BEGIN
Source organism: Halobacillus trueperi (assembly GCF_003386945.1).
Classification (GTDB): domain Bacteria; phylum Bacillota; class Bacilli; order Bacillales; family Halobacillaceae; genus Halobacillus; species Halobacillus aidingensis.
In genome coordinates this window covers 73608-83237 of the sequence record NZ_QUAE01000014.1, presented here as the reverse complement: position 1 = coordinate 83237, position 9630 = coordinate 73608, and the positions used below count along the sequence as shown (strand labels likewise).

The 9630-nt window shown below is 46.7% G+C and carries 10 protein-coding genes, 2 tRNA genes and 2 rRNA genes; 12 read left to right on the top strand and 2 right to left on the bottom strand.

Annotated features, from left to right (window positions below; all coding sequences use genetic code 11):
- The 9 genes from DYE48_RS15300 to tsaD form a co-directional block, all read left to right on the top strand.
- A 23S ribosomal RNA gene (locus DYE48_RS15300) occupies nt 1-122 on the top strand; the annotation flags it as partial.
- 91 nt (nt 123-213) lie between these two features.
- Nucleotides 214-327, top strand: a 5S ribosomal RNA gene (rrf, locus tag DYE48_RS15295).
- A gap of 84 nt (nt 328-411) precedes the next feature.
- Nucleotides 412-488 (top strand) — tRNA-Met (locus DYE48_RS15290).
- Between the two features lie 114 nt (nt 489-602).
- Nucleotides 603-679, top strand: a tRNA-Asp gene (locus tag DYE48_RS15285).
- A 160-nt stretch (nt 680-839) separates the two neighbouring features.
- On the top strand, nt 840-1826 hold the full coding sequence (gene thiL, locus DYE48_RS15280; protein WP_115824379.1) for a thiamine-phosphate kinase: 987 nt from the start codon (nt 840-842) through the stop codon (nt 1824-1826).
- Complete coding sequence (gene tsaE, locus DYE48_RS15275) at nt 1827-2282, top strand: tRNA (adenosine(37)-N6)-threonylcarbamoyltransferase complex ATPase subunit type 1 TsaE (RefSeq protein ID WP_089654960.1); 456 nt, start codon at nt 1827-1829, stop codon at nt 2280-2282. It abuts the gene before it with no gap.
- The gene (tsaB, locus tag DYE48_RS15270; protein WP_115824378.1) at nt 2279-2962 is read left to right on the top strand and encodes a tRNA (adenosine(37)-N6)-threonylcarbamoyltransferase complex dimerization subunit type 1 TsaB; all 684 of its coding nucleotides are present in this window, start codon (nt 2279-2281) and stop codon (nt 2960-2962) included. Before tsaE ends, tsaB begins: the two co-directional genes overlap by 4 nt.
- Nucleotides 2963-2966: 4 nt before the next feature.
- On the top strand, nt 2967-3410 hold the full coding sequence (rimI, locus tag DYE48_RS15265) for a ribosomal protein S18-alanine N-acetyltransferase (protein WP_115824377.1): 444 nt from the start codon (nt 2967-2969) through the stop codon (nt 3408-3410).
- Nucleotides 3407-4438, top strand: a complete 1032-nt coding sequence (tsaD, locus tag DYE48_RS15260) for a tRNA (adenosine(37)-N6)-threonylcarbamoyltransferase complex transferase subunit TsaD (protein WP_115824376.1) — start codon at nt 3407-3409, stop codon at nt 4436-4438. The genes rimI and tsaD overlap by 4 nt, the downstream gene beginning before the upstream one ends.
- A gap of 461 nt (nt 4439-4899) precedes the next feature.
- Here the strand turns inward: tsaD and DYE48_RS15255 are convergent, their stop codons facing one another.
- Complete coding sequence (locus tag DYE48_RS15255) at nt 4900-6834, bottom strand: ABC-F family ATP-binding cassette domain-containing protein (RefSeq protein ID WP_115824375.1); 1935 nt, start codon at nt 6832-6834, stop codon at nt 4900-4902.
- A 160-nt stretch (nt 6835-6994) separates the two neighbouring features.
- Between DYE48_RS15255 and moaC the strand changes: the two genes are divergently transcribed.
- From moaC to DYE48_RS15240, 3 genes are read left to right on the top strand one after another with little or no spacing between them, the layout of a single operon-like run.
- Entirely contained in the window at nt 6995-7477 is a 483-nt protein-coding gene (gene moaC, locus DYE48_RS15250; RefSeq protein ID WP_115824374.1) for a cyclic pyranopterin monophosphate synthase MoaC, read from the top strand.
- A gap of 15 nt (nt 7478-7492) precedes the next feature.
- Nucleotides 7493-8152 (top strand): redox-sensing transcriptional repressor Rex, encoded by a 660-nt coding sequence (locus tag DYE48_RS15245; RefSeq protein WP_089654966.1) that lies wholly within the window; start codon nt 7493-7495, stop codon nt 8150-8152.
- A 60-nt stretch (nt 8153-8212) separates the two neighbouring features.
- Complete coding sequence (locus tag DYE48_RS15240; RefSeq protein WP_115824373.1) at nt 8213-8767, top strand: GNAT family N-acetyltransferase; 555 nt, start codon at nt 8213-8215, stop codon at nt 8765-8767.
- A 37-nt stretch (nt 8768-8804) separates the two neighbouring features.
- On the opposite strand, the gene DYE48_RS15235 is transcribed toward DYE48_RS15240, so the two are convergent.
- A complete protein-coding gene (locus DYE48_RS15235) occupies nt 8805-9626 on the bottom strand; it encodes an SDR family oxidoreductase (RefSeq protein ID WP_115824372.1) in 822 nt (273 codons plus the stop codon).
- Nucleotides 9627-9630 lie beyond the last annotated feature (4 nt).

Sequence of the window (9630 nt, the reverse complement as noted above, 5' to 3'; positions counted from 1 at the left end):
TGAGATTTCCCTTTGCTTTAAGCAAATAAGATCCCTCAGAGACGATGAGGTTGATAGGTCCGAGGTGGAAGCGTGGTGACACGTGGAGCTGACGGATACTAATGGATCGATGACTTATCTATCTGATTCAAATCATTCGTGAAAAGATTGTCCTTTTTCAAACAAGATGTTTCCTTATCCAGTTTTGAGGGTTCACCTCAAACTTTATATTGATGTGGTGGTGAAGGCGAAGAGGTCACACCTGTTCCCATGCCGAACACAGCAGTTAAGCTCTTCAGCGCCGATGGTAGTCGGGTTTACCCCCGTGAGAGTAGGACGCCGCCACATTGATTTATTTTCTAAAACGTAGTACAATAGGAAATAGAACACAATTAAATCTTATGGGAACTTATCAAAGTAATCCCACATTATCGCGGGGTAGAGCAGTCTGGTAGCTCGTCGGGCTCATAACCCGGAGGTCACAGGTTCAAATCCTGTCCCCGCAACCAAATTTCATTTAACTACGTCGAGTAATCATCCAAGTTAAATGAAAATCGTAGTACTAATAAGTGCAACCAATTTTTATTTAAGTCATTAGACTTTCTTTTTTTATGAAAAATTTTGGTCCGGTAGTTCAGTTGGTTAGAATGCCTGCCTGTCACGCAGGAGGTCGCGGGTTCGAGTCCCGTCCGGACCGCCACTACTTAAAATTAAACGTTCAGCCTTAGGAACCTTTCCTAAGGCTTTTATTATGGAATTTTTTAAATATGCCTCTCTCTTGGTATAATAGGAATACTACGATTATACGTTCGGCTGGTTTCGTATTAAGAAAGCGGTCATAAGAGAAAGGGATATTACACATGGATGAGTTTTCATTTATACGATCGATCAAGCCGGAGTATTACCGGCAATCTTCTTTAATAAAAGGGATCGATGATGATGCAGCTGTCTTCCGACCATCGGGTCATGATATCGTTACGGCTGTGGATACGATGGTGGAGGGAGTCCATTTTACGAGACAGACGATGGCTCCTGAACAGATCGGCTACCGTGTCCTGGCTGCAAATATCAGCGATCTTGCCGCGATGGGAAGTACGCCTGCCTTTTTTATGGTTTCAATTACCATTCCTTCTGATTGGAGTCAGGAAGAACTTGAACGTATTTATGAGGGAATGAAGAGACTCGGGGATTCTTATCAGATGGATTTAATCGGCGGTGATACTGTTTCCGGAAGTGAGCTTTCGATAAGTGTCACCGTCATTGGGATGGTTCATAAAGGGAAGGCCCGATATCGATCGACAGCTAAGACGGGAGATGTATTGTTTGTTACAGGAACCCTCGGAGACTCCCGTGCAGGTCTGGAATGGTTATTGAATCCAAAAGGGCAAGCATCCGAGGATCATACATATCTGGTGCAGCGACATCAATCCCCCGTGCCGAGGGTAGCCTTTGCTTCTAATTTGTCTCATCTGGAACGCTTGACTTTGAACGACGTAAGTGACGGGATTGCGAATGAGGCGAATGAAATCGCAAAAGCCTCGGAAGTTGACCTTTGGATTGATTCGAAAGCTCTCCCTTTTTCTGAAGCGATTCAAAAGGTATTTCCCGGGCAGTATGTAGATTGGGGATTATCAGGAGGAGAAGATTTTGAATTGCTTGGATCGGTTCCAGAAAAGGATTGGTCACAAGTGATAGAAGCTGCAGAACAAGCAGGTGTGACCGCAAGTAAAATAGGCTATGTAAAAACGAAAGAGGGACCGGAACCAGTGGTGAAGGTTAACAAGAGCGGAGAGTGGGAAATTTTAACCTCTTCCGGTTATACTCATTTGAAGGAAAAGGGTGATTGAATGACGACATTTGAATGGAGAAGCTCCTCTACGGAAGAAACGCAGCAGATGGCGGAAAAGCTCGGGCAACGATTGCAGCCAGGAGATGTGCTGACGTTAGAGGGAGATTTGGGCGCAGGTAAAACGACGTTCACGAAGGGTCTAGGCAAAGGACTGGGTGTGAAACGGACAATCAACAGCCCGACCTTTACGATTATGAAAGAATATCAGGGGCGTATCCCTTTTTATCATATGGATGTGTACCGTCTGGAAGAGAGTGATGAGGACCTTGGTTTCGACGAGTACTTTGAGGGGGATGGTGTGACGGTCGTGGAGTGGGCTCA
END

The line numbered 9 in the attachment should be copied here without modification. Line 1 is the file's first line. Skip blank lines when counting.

- Nucleotides 214-327, top strand: a 5S ribosomal RNA gene (rrf, locus tag DYE48_RS15295).